If your need is to automate webpage surfing changing everytime (or often) your ip (and with ip, your geographical location), you are in the right place.
Lets split the problem in smaller problems in order to understand it easy.
You need to automate browser behaviour, and robot framework is a good friend to do this. Robot Framework is a fantastic general purporse automation tool that, with a special add on called “Selenium2library”, it can drive the browser.
You also need to change your ip, and you can do it thanks to the Tor Project, with permits to make a chain of connection from your client to the destination webpage, obtaining everytime (or almost very often) a new ip.
Setting up Robot Framework
Due robot framework can be installed simply by pyton pip, the installation process is very similar in every operative system. You need python. Robot Framework support for python3 is not perfect, so use python2. If you are in a linux environment, remember to obtain super user rights (sudo -s).
pip install robotframework
if you obtain warning about the missing of bottlenose, simply pip install bottlenose.
now, open a terminal and you should be able to run “robot” command. In Windows Environment, you maybe need to set the robot.exe executable in the PATH variable to use it easier. Remember to close and open terminal again before try to run robot command, or terminal will not be able to read the new environment path.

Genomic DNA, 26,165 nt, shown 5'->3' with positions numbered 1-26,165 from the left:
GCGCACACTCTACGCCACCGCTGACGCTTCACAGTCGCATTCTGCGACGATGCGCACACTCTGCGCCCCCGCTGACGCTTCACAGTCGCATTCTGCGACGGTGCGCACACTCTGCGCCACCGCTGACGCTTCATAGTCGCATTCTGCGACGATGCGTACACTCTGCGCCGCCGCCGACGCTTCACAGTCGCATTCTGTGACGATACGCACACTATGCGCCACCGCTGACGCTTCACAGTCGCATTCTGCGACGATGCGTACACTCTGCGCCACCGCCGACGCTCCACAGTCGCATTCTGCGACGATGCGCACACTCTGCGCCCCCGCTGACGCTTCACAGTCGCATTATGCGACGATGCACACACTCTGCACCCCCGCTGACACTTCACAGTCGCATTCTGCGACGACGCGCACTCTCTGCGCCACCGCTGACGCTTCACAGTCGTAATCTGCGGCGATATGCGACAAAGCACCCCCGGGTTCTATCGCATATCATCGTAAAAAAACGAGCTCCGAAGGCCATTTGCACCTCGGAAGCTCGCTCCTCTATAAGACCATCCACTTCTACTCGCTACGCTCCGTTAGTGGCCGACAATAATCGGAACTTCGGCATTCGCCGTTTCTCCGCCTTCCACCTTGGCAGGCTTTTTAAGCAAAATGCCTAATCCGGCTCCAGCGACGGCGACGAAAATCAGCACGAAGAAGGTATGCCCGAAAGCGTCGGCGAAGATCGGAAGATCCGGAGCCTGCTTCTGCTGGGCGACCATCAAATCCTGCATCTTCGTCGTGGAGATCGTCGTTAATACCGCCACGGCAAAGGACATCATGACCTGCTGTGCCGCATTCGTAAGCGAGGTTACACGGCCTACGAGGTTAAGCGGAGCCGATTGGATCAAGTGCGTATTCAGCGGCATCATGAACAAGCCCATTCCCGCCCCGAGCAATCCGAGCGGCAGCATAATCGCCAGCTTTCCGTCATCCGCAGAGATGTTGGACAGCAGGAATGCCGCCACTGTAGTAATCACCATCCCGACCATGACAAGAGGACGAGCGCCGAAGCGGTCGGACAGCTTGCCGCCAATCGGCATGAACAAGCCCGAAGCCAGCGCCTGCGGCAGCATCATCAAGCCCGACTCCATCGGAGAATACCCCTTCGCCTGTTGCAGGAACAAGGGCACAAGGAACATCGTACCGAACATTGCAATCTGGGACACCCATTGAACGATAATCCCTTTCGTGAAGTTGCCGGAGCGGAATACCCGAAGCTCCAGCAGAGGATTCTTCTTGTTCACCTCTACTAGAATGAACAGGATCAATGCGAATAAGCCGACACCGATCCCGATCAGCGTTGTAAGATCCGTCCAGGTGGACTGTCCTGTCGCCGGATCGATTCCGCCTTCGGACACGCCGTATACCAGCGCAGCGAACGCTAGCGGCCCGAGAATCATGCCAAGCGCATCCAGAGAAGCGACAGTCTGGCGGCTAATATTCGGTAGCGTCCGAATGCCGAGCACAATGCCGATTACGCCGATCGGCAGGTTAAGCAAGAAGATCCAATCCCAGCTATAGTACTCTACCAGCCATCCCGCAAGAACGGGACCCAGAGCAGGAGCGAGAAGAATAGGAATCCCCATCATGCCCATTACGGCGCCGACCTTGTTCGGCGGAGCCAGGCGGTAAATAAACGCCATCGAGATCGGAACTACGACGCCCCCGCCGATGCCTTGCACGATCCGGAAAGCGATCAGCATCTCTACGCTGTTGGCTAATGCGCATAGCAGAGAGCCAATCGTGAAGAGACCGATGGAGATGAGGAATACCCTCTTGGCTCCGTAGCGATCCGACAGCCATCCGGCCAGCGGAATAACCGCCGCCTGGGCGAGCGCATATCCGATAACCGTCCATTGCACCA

Now, robotframework need a driver to drive firefox (or other browsers). The driver used to drive firefox is called gecko driver and you can find here. On Windows, you can simply download the driver.exe and add the folder to the Path. on Linux, you should put the driver in the /bin folder.
Now you have robot framework and the driver installed so robotframework can drive the firefox browser.
Setting up Tor
The easiest way to connect to the TOR network is use the bundle you can download here . The bundle gives you a working browser (a firefox) already connected to the tor proxy. Now, you might be able to use this firefox with robot framework, but, due i’m not able to use it, i will use a normal firefox connecting to the same tor proxy used by the firefox provided in the bundle.
Setting up firefox to use TOR
Now you firefox needs to connect to the tor proxy in order to use the tor network. This is pretty easy, you simply need to see the connection preferences of the firefox given with the bundle and put in your firefox. Robot Framework will normally create a new clean instance of firefox when you open this browser, so you need to save your firefox connection information to a profile and train robot in order to use it. To create a new firefox profile, simply run “firefox.exe -p” in terminal and create a new profile. This profil will store the connection settings and it will be saved in a folder (e.g. c:\torff). In this profile, you will set as connection a profile that connect to your tor proxy.
In order to understand what is the right configuration, you can take a look at the firefox provided with the tor bundle. Due the TOR proxy runs in your machine, the host is the loopback ip (127.0.0.1).
If the configuration is good, opening the tor proxy test page, the tor network will be confirmed.
Configure Robot Framework to use firefox with the right profile
Now, the hardest work is almost done. You simply need to train robotframework in order to open firefox with the previously stored profile, the profile that connect to the tor proxy. At the beginning, simply automate the opening of the test url, and if everything is good, you can start automating the anonimous surfing.